It's a long time since I know about the Sudoku puzzle. I've never been drawn to it, although I did think occasionaly that it would be an interesting programming exercise to implement a solver for that. Few days ago I learned about the variant called "killer sudoku" which is supposed to be harder than plain sudoku. So I set out to write a solver for that variant.
My first idea was to write the program in GNU prolog, using its finite domain solver. But then I said, heck! Let's see whether the brute-force method is feasible. And indeed, it turns out that it is. You can download the solver coded in C++ here. The user interface is lacking, but the program does what it is supposed to. On 2GHz Pentium M, the easiest (as classified by the problem setter) is solved in 5ms, and the hardest in 400ms.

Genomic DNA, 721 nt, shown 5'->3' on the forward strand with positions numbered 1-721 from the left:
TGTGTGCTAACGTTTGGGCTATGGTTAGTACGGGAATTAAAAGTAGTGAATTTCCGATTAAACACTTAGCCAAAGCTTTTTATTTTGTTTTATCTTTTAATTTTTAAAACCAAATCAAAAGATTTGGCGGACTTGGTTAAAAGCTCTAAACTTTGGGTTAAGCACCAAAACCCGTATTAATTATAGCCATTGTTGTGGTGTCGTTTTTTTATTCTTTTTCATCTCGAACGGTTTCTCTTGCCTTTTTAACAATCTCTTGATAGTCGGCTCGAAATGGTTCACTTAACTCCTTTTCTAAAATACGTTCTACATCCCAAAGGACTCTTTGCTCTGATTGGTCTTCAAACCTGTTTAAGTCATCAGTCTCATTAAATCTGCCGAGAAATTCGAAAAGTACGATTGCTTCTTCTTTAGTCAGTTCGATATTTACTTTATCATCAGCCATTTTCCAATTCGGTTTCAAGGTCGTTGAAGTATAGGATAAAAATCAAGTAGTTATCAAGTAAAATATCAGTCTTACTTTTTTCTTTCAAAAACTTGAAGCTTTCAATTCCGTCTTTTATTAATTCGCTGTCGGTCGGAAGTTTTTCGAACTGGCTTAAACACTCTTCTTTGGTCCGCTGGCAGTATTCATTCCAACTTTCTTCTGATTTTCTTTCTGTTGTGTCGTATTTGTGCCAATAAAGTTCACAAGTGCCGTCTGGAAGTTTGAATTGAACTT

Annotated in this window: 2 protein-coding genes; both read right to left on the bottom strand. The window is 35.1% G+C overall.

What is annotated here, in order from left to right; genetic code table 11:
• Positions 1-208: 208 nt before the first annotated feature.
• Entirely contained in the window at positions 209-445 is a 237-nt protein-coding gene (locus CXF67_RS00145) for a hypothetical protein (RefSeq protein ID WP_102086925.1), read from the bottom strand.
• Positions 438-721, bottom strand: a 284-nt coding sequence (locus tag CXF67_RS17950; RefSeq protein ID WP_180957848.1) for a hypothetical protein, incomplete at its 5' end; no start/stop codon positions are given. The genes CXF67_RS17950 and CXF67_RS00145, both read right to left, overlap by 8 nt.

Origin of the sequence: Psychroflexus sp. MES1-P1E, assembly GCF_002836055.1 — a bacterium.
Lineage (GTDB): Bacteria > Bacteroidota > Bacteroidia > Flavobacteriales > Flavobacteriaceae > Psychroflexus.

One thing is bugging me though. Sudoku puzzles are supposed to be solved by logic, without guessing. How do you explain that the brute-force solver, which is employing always the same "dumb" strategy of guessing and backtracking, takes the time proportional to the puzzle level? "Harder" puzzle should imply harder logical reasoning. I fail to see the connection between "harder" logical reasoning and the amount of work the brute-force solver has to perform. Somehow I think that these two are independent.